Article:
GOVERNOR-ELECT MALLOY SPEAKS WITH HHS SECRETARY SEBELIUS ABOUT UCONN HEALTH CENTER
December 1, 2010
(Hartford, CT) -- Governor-elect Dan Malloy met today in Washington with Health and Human Services Secretary Kathleen Sebelius to discuss the UConn Health Center, specifically the Infrastructure to Expand Access to Care (IEAC) program. This competitive grant program provides the UConn Health Center with the opportunity to achieve financial viability, increase access to quality health care for Connecticut's citizens, and produce thousands of permanent new jobs in Connecticut.
"Receipt of this grant is critical to the future of our state's only public medical and dental schools and their pivotal importance to the delivery of health care in Connecticut," Governor-Elect Malloy said. "A contribution from the federal government, partnering with our state and the University of Connecticut, is the only solution to addressing the long-term financial challenges that have confronted the UConn Health Center. Without a financially viable Health Center, Connecticut could fail to meet the expanding workforce demand for physicians and dentists, be unable to respond to the increasing need for access to care for low-income and special populations, and lose the ability to recruit and retain quality students, residents and faculty."
The IEAC competitive grant program will award one $100 million grant to help construct and/or renovate a health care facility. The successful applicant must demonstrate that the new facility will ensure the continued financial viability of a state's sole public academic health center and expand access to quality health care. Federal support cannot exceed 40% of the project's cost, and the state is required to have established a dedicated funding mechanism to provide all of the matching funds necessary to complete the construction and renovation.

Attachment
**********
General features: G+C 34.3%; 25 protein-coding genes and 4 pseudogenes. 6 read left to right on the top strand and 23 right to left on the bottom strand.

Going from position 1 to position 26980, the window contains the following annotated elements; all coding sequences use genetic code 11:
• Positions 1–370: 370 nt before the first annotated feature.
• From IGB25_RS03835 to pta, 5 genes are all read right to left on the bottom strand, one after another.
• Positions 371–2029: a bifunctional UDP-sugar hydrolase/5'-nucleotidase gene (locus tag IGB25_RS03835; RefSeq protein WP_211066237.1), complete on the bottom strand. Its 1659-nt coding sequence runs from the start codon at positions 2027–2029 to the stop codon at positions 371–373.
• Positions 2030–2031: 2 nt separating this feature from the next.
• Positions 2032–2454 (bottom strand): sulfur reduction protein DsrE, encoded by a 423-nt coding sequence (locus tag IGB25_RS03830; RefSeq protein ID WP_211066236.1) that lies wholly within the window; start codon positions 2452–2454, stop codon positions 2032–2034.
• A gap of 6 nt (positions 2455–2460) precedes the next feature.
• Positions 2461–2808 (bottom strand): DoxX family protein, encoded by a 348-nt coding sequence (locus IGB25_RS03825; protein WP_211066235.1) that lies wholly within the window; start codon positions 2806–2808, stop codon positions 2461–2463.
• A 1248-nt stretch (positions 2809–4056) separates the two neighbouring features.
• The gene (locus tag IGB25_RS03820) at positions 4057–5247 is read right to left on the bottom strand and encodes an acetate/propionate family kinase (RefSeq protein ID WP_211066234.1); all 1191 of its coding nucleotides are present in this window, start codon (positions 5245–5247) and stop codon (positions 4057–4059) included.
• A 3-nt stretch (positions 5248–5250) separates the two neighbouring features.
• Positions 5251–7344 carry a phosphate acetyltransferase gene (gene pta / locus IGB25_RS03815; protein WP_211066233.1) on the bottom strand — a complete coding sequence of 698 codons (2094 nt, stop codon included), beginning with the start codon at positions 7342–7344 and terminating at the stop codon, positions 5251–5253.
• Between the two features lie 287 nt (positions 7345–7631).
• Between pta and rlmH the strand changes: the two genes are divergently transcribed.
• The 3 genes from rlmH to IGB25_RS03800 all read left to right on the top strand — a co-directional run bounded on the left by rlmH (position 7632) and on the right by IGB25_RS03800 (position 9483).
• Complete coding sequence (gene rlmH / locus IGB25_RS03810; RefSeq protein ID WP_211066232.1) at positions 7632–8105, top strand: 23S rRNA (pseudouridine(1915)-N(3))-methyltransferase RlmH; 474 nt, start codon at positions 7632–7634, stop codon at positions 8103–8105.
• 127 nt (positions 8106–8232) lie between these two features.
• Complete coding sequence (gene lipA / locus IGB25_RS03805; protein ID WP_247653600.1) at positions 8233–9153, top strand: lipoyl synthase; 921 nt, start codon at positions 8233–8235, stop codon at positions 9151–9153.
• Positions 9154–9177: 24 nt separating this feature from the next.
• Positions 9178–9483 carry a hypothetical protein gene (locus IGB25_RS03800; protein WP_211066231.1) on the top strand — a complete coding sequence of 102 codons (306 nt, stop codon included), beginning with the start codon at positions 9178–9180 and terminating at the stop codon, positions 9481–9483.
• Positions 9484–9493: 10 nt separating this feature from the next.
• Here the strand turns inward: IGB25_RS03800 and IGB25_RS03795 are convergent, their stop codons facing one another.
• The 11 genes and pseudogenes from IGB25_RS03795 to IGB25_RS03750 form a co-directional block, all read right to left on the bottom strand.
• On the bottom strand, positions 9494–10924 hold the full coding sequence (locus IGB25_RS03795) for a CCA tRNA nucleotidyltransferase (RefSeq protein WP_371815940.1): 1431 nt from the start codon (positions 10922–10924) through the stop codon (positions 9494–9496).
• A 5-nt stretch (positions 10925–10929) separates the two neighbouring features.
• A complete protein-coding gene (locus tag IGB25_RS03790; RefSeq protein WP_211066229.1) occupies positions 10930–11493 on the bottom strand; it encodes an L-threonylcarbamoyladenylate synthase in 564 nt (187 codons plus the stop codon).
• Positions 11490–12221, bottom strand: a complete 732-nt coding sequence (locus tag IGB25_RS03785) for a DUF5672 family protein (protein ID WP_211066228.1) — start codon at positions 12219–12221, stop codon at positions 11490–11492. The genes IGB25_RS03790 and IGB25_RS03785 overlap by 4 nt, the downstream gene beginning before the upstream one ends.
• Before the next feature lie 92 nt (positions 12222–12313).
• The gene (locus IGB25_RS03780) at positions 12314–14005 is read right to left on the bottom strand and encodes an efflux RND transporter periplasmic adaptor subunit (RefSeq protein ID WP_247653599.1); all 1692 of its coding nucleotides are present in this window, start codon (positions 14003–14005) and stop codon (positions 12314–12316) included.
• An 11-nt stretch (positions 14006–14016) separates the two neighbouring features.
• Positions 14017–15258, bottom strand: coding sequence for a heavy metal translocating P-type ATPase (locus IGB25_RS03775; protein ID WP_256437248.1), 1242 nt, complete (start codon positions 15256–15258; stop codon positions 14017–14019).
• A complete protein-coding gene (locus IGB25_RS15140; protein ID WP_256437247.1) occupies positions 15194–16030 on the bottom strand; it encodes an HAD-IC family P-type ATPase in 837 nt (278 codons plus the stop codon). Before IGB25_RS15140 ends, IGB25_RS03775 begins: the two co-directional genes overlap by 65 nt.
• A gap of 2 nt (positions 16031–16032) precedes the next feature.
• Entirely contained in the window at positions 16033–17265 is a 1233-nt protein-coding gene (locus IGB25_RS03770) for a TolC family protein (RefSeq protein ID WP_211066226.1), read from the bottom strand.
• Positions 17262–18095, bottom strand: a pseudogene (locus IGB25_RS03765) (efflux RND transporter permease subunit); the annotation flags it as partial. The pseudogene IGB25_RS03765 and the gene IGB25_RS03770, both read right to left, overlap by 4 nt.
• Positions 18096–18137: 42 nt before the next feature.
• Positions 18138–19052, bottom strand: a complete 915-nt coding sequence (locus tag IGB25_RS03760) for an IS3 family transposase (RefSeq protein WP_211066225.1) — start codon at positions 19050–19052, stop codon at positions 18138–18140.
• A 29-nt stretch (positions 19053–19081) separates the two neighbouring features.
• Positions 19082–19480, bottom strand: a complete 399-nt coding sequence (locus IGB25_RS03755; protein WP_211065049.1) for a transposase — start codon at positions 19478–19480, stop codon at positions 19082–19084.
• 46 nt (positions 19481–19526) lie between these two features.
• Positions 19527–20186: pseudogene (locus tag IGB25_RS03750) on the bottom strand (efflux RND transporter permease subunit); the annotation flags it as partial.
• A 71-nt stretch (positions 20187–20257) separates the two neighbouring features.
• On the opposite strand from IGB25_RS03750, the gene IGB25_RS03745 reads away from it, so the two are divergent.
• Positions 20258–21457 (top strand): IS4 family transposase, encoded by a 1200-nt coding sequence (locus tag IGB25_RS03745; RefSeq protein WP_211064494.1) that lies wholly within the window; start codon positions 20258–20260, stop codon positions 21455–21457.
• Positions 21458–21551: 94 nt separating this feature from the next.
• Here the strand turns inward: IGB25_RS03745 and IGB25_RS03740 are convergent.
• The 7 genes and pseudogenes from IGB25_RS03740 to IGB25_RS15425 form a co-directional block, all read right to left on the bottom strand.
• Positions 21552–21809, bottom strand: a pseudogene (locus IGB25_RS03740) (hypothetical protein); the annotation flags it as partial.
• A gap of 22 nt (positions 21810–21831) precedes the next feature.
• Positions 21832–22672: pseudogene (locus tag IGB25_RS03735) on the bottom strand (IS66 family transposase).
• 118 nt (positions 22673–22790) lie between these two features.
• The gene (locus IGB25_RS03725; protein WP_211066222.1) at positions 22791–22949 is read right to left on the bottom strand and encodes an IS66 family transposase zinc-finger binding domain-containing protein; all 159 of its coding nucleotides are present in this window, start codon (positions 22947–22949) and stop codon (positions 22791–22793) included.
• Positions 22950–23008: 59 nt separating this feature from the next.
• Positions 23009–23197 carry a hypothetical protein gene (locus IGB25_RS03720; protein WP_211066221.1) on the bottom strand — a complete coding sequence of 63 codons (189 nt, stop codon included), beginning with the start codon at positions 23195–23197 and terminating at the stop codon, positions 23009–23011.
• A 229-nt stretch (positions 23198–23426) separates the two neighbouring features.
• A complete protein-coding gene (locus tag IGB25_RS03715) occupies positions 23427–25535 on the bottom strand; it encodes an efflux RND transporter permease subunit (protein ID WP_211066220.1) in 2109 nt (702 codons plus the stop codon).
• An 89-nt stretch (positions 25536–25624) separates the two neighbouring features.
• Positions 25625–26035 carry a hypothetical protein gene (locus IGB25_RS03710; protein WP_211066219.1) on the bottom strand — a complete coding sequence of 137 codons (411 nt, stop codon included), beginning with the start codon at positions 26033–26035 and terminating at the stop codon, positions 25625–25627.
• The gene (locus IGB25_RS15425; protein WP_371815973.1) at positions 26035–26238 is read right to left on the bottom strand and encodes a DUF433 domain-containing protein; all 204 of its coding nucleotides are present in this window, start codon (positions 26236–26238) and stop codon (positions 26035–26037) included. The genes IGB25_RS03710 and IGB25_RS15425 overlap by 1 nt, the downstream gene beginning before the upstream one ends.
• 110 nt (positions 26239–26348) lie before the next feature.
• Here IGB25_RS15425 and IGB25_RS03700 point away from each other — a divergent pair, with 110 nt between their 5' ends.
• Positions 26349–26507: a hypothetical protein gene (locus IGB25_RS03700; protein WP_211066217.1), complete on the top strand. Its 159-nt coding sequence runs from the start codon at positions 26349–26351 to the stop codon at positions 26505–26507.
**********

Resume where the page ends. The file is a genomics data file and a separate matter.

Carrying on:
John Dempsey Hospital, the UConn Health Center's core teaching facility, is no longer economically viable due to obsolete design and outdated infrastructure, as well as a bed allocation so influenced by the public service mission that it can no longer generate an operating margin. As a result, over the past decade the Health Center has experienced chronic operating deficits in its clinical operations, deficits that seriously threaten the Health Center's ability to fulfill its education, clinical care and research missions.
In spite of serious fiscal problems, the State of Connecticut this year made a significant commitment to reinvest in its only public academic medical center. Based on a plan proposed by Governor Rell, and developed in cooperation with UConn leadership and the region's health care providers, the Generals Assembly enacted Public Act 10-104 last May. The act commits $207million in state bonding and $25 million from the 21st Century UConn program to support the construction of a new patient tower for John Dempsey Hospital. It also provides $33 million in state bonding to establish the UConn Health Network, which will support eleven related clinical, research and academic initiatives in the region. IEAC funding will serve to meet the state law's match requirement that conditions access to any of the state bonding upon receiving $100 million in non-state funds.
"UConn has submitted a very strong application that meets all the criteria established in the IEAC program," Governor-Elect Malloy said. "I am confident that UConn has documented the financial risk confronting its Health Center and how this grant will enable it to achieve sound fiscal footing." He also acknowledged the wisdom of Governor Rell and the General Assembly.
"I greatly appreciate the commitment of Governor Rell and the overwhelming bipartisan support of the General Assembly for their initiative. Even with the State's budgetary condition, our leaders had the foresight to recognize the singular importance of the UConn Health Center in meeting the current and future health care needs of Connecticut citizens.
"In addition to the health care impacts, this state and federal partnership can be a major economic driver for the State," said Governor-Elect Malloy. "The potential to create 5,000 biomedical-related jobs by 2020, over 2,000 construction jobs, and significantly increase personal income and tax revenue must not be overlooked. These additional benefits will serve to stimulate Connecticut's stagnant economy while enhancing Connecticut's competitive."